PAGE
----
Low-intensity/high volume training raises cortisol levels, reduces testosterone and GH levels, causes harmful oxidation, and can disrupt immune system function and cause whole body inflammation, which is an anathema to any hard-training motherfucker who's ever considered moving into a cave to revel in their hatred of the human race and lift insane amounts of weights while wearing a fur loincloth and banging a similarly-clad cave girl. ( Daly et al, De Vany 100, Faigan 267) If that's not your cup of tea, running might be, as is hemp clothing, "Kumbaya", and any food product composed of soy. Given, however, that low intensity exercise like jogging is our hormonal Anti-Christ, it makes sense that we do what we're really suited to- alternately walking and sprinting. (De Vany 98)
On second thought, there's no reason a cave girl should be clothed at all.
Happily for me, the most metabolically efficient, and natural way to go about running is also about the only way you'll see me run. My personal preference is to go to a track (for ease of timing) and sprint the fuck out of the straightaways, and then walk or do what people in the Army call the "Airbone shuffle", which is essentially simply looking like you're jogging while moving at the pace of a crippled snail. A mile to a mile and a half of that and I'm cashed, but it was interesting, increase my VO2 max far faster than steady state running would have. Additionally, studies have shown that sprint trained athletes maintain a GH level 10 times that of baseline for an hour following their workout, which confers far greater anabolism and protein synthesis than endurance athletes are able to achieve.(Di Pasquale 29)
Sprinter Dwain Chambers seems to have gotten a hell of a lot of anabolism out of his sprinting workouts.
Though my favorite may not be yours, the message remains the same- interval training is eminently superior to steady-state cardio, and there are plenty of studies to prove it. On top of the studies, there's anecdotal evidence- Randy Couture, for instance, long considered the best conditioned athlete in mixed martial arts, doesn't even mention steady state cardio in his training book, Xtreme Training. Instead, he recommends damn near every kind of training but typical endurance fare like jogging. Similarly, and thoroughly surprisingly, Triathlete Magazine's Essential Week By Week Training Guide spends more time detailing and promoting interval training than they do steady-state work, which appeared to be included just so triathletes would know how much it fucking sucks before race day.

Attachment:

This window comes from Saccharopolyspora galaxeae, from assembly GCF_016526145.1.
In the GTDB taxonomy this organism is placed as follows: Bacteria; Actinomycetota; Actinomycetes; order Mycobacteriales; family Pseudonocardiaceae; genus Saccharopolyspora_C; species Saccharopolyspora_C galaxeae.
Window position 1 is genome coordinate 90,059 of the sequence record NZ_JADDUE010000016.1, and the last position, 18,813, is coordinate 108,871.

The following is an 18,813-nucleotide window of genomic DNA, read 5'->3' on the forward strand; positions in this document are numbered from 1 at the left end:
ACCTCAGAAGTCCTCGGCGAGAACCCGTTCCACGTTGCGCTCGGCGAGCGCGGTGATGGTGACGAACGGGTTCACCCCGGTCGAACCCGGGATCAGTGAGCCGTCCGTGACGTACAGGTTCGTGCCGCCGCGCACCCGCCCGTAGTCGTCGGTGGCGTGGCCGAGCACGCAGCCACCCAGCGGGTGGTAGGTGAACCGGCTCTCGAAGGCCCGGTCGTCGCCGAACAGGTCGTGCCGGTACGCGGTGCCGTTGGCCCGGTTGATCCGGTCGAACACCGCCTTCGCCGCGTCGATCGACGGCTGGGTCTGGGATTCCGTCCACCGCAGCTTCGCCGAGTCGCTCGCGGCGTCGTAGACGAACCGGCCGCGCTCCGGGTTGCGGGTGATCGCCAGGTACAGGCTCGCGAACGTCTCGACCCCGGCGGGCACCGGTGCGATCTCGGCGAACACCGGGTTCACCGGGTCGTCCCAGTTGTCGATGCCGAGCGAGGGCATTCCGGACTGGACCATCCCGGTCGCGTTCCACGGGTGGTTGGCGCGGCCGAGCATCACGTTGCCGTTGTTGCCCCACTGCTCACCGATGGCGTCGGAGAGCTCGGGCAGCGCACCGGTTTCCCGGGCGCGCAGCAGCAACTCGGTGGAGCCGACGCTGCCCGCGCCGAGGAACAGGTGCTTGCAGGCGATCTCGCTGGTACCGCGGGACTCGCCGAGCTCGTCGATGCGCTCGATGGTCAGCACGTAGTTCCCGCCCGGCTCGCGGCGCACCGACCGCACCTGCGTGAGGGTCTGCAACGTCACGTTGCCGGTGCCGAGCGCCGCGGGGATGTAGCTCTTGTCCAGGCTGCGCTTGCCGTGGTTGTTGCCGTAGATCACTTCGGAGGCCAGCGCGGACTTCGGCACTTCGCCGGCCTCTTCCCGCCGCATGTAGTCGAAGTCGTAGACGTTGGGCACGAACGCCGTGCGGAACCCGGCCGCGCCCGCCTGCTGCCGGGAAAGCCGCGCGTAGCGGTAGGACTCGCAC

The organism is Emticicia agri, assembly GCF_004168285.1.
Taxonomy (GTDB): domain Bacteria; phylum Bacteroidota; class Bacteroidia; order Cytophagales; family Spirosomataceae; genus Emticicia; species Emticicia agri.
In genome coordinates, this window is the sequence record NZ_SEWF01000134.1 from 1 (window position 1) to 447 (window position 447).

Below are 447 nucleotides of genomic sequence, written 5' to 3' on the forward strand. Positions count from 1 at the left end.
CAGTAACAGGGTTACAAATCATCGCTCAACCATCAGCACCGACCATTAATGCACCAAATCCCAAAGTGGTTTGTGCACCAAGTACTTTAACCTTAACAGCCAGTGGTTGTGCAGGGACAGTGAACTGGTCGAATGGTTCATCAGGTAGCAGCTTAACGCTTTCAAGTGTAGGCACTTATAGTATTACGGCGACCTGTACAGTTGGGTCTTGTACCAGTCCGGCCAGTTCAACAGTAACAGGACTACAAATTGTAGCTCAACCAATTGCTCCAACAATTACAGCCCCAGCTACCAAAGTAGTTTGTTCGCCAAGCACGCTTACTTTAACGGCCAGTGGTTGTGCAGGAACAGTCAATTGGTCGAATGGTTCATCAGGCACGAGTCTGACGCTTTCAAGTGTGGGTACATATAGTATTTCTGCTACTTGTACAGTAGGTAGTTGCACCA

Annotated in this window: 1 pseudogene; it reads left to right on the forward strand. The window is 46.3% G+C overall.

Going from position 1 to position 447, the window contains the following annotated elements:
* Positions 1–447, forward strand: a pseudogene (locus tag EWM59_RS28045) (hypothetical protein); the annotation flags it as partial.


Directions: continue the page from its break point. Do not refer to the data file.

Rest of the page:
- speed- very short, high intensity workouts to increase speed
- lactate- longer, medium intensity workouts designed to increase aerobic capacity
- threshold- longest interval sessions with much lower intensity "sprints" designed to increase overall mental and physical endurance
- power- generally very similar to speed workouts, but with added resistance (either changing the gear on the bike or increasing elevation to build strength
Sprinting does a body good.
If you're interested in interval training, I suggest you read up on it, as it comes in about as many disparate permutations as porn does, and ranges in usefulness in much the same way. I personally love the aforementioned sprint-the-straightaway-walk-the-curves training, in addition to Tabatas and Fartleks (which is simply light jogging over varied distances interspersed with random bouts of sprinting. A reader who trains people for PT tests in the military has a vastly different take, however. He combines running with some type of contrast, threshold runs, and a weekly two mile run (and the sick motherfuckers who liked to participate in 5k runs would replace their 2 mile run with a 5k). The running workouts usually followed a max effort workout, so that all runs were completed while fatigued. The running workouts themselves started with a 1 mile run with different movements during the run...high knee, heel to ass, etc, to work on mobility. After one week of that, he had them run with contrast, so trainees would wear a weighted vest of 25-70 pounds and run a half mile as quickly as possible. Then rest and repeat, totaling 3 half miles. This apparently sucked shit, but was key to improving their 1.5 mile times. He combined this with days of long sprints and optional distance runs to get pretty impressive time improvements in his trainees. His weekly workouts consisted of: